tasks have included training, accounting, and personnel.
A Division of Unemployment Compensation existed from 1937 to 1943. Within the division were the Auditing Section and the
Benefits Section. Most of the responsibility of this division transferred to the Public Employment Office and Benefit Payments
Division in 1943.
In March 1950, the Division of Development and Stabilization of the Economy was created within the department. It was concerned
with the development of new industries and job opportunities within the State, as well as the stabilization of existing means
of providing employment for the State's workforce.
Scope and Content
The records of the Department of Employment (1936-1967) and Department of Human Resources (1968-1974) include 42 cubic feet
of records accumulated over 30 years at the California State Archives. The records cover the period 1932 to 1974 and reflect
the work of one of the State's largest and most important social service agencies. In 1974 the Department of Employment Development
was replaced by the Department of Human Resources. For records in the post-1974 period, the researcher should consult the
accession register for Employment Development Department records.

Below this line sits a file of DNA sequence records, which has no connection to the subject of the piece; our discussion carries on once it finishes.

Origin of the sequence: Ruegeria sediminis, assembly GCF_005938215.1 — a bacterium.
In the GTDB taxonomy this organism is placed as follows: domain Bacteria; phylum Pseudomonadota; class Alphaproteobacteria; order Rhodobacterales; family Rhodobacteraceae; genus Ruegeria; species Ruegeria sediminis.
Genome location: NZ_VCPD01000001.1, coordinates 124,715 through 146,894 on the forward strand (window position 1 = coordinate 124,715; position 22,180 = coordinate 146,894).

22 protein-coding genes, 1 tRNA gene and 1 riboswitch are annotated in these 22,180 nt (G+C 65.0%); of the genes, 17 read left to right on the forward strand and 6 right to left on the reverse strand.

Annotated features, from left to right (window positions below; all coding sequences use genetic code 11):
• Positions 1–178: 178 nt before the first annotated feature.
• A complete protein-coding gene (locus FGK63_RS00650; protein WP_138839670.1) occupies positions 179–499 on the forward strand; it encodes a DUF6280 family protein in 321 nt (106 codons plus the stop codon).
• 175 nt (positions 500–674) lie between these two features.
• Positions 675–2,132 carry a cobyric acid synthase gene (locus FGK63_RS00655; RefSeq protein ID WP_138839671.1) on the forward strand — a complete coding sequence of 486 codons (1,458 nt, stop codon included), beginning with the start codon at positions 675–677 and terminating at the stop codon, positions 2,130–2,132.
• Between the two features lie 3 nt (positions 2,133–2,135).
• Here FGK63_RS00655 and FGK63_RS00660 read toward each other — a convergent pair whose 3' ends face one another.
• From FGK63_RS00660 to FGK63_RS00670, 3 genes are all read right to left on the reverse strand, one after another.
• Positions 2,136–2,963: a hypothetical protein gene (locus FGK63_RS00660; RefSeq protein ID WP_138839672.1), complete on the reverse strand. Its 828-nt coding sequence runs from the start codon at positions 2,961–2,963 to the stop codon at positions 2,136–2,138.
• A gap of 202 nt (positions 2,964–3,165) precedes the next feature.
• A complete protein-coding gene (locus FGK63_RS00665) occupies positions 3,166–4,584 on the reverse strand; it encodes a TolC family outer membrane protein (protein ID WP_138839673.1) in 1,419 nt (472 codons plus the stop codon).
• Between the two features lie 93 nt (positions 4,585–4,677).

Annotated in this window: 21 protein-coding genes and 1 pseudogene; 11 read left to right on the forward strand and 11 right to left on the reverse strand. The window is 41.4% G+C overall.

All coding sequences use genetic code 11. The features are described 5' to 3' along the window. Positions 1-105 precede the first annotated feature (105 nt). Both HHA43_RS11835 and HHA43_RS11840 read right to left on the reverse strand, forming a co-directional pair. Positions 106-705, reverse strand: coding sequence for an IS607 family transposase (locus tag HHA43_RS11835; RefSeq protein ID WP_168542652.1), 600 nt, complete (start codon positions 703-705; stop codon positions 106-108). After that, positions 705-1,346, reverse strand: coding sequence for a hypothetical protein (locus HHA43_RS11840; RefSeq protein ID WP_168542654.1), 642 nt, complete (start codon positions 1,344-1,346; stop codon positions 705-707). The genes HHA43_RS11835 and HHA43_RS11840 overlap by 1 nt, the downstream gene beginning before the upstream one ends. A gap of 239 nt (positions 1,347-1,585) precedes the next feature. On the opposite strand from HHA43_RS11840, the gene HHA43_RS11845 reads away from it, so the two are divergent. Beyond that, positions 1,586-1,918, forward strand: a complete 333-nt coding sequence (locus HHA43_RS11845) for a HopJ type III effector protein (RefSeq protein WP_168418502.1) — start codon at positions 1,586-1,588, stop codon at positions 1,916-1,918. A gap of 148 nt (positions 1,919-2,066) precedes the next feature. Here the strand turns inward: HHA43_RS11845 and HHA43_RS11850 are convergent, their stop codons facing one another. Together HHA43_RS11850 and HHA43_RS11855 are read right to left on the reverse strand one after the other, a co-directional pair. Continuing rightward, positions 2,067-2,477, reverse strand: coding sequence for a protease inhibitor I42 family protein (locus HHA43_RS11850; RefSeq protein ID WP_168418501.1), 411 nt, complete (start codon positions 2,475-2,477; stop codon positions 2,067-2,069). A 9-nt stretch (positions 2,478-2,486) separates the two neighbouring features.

The collection will be exceptionally useful for the researcher tracing the development of California's social programs, including
unemployment insurance and disability insurance. Found within the records are topics including: the Great Depression, Bracero
Program, Mexican farm laborers, immigration to California, World War II, aircraft industry, industrial development during
and after World War II, civil defense programs, unemployment, employment of minority groups, agriculture, agricultural laborers,
development of small businesses, recruitment of workers to California industries, and employment of the elderly or aging workforce.
Another strength of the collection is the connection between the federal and state governments. Also of interest are the files
from the California State Employment Service, which was transferred to the federal government in 1942 so that labor resources
could be coordinated on a national level during World War II.